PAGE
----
- Most professionals believe that it is unlikely that a child would align with an abusive, alienating parent. What is missed here is that the child is vulnerable to the manipulations of the alienating parent, such as bribery, abuse of authority and power, and permissiveness. We know how it is generally the targeted/alienated parent who enforces the appropriate discipline to fill the parental vacuum vacated by the alienating parent. By doing so, targeted/alienated parents are incredibly misunderstood and doubly victimized by the inexperienced professional, who then labels them as too harsh and not respectful of their children’s feelings and wishes.
- Most professionals confuse pathological enmeshment with healthy bonding. To the naïve observer, the closeness and clinging seen with enmeshed parent-child relationships seems normal, even healthy. But it is not. As a result of this dysfunctional relationship, alienated children lose their individuality; must suppress their natural feelings of love and need for a parent; and are manipulated to do the bidding of the alienating parent. That is extremely dangerous and damaging to the child.
Having fallen prey to these and other cognitive errors, mental health professionals who lack expertise in alienation then succumb to other biases that lead them to conclude that the alienating parent is competent and the targeted parent is not — in other words, those professionals get it backwards.
For example, the targeted parent frequently presents with symptoms of anxiety, depression and fear. What PAS-unaware professionals fail to understand is that these symptoms are situational and maintained by the alienation and are not dispositional. As noted by Dr. Miller, this is called the fundamental attribution error. It is one of the most common and pernicious cognitive errors. Likewise, it is common for PAS-unaware professionals to conclude that a targeted parent’s anger is the result of a character flaw instead of the result of trauma caused by the alienation. This may include:
Having been maltreated by the other parent and the child;
Being maltreated by the professionals in the mental health and/or judicial systems and who have been coopted by the alienating parent;
- Being falsely accused of abusing his or her child;
- Fearing incarceration due to false allegations; or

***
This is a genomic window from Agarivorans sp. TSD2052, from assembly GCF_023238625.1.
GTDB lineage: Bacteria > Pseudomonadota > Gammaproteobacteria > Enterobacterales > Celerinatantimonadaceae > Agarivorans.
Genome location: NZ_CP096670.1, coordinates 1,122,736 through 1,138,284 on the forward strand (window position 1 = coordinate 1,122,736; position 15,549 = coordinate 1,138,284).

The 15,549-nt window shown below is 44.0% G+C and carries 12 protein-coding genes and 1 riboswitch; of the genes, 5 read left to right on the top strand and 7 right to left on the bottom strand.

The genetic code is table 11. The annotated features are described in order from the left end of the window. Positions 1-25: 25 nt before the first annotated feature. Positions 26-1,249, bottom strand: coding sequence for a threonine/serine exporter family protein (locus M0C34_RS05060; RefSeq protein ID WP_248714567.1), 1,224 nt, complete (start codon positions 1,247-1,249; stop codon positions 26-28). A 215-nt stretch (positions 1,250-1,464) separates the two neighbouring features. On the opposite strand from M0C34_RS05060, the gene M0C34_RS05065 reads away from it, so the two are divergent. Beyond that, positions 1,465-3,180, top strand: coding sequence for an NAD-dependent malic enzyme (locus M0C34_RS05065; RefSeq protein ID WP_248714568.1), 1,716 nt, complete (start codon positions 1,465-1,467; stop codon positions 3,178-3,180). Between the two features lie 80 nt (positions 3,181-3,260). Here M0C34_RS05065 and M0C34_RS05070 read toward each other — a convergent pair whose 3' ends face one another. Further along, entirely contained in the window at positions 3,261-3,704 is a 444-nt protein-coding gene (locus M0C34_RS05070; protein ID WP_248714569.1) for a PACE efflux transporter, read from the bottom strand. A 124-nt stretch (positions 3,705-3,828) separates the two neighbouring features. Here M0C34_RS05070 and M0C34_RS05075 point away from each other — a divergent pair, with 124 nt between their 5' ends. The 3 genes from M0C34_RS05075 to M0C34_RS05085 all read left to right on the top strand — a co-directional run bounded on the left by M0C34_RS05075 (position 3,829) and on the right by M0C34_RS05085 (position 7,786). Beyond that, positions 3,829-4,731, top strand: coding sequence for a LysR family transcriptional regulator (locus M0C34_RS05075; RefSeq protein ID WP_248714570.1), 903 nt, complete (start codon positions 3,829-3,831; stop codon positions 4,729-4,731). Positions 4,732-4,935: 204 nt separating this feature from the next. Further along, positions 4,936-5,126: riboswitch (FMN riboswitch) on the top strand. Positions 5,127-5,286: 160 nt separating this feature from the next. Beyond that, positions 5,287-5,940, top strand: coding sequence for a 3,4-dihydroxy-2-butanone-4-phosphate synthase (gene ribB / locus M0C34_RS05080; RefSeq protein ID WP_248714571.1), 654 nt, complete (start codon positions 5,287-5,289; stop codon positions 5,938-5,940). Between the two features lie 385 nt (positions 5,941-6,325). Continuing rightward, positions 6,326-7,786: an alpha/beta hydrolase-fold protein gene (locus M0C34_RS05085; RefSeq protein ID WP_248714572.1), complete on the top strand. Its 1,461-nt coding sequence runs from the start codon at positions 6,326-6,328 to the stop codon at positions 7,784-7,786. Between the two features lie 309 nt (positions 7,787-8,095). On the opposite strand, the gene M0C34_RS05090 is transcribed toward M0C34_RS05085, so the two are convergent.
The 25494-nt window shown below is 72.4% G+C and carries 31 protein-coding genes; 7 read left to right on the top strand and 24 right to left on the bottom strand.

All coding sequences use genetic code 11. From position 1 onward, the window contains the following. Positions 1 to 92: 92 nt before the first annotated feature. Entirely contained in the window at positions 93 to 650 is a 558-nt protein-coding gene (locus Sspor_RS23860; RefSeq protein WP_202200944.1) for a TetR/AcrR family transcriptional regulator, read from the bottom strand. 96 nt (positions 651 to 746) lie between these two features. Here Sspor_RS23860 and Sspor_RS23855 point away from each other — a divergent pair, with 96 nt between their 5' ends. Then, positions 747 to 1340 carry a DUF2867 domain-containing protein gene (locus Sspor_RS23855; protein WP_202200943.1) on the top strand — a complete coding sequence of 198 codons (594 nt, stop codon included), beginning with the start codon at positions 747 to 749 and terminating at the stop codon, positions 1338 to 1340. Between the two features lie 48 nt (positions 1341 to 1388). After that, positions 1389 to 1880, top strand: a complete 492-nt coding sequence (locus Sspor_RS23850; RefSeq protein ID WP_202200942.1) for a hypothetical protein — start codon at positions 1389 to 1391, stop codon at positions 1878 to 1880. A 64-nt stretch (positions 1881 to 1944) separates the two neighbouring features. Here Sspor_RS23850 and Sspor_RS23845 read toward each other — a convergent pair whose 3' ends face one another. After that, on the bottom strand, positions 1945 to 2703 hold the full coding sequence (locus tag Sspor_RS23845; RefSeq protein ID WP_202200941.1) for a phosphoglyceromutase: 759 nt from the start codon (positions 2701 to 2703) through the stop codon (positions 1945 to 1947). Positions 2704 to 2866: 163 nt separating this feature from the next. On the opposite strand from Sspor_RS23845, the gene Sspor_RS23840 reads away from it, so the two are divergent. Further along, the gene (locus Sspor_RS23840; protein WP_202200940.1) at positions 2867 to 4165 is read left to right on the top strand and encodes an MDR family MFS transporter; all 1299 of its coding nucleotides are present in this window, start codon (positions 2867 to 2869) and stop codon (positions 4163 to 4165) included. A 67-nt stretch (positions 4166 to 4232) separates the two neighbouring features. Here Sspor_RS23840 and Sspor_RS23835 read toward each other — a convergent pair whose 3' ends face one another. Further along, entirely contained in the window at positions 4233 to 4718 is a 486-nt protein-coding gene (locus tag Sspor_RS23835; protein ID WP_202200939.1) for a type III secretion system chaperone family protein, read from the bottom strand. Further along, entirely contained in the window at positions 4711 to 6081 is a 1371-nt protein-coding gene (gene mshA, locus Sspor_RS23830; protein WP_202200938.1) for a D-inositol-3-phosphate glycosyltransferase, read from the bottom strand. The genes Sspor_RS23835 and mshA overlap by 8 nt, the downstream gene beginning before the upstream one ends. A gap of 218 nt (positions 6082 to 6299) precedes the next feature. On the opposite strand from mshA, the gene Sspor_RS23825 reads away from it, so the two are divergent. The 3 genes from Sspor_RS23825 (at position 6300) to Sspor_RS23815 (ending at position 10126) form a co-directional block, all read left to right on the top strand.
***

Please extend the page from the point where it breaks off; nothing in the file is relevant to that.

- Being drained of financial resources or pushed into bankruptcy.
Even the most emotionally stable individual would become anxious and angry in the face of such attacks.
Another common error is to fail to adequately consider the baseline situation. If the primary problem is alienation, then, by definition, the targeted parent’s behavior was generally acceptable and there was no evidence of abuse or neglect. His or her functioning was adequate, and the relationship with the child was good or normal. Yet some professionals ignore these critical elements of the family's history, placing too much emphasis on their personal observations and too little emphasis on the baseline relationships.
Other common cognitive errors in such cases include:
- Anchoring.As used in cognitive science, anchoring refers to a phenomenon in which a judgment is unduly influenced by initial information, and there is inadequate adjustment when additional, contradictory information becomes available.
- Confirmation bias. Once anchored to an opinion, the PAS-unaware professional can succumb to confirmation bias,which is a tendency to focus on evidence that might confirm a hypothesis while neglecting evidence that might refute it.
- Premature closure. This cognitive error ensues when the evaluator arrives at a final conclusion or diagnosis before obtaining and considering sufficient information. Factors that lead to premature closure in alienation cases include but are not limited to completing and submitting a custody evaluation without obtaining information from the targeted parent’s long-standing therapist; failing to interview all relevant collateral contacts, especially collateral contacts who have positive things to say about the targeted parent or from those who can confirm the alienation; and failure to properly assess intra-family relationships by doing semi-structured interviews not only with the family as a whole and with various sub-groups but with each individual member.
Given the immense responsibility of professionals who intervene in children’s lives, it behooves us to employ the highest standard of professional conduct and ethics. That means selecting only professionals who have adequate expertise and skill to handle such cases. Because they are so counterintuitive, many cases require a subspecialist in alienation and estrangement in order to reliably rule in, or rule out, alienation, and distinguish it from true estrangement.
Author’s notes: (1) The preceding comments about custody evaluators also apply to reunification therapists and other professionals. I have written extensively about appropriate therapy in my 2012 book, The Parental Alienation Syndrome: A Family Therapy and Collaborative Systems Approach to Amelioration. I also contributed a chapter on treatment to Working With Alienated Children and Families: A Clinical Guidebook (2012), i.e., the book previously discussed in this article. I look forward to contributing an article summarizing treatment issues in cases of parental alienation to National Parents Organization. (2) I would like to thank Dr. Steven Miller for reviewing this manuscript and offering suggestions prior to publication.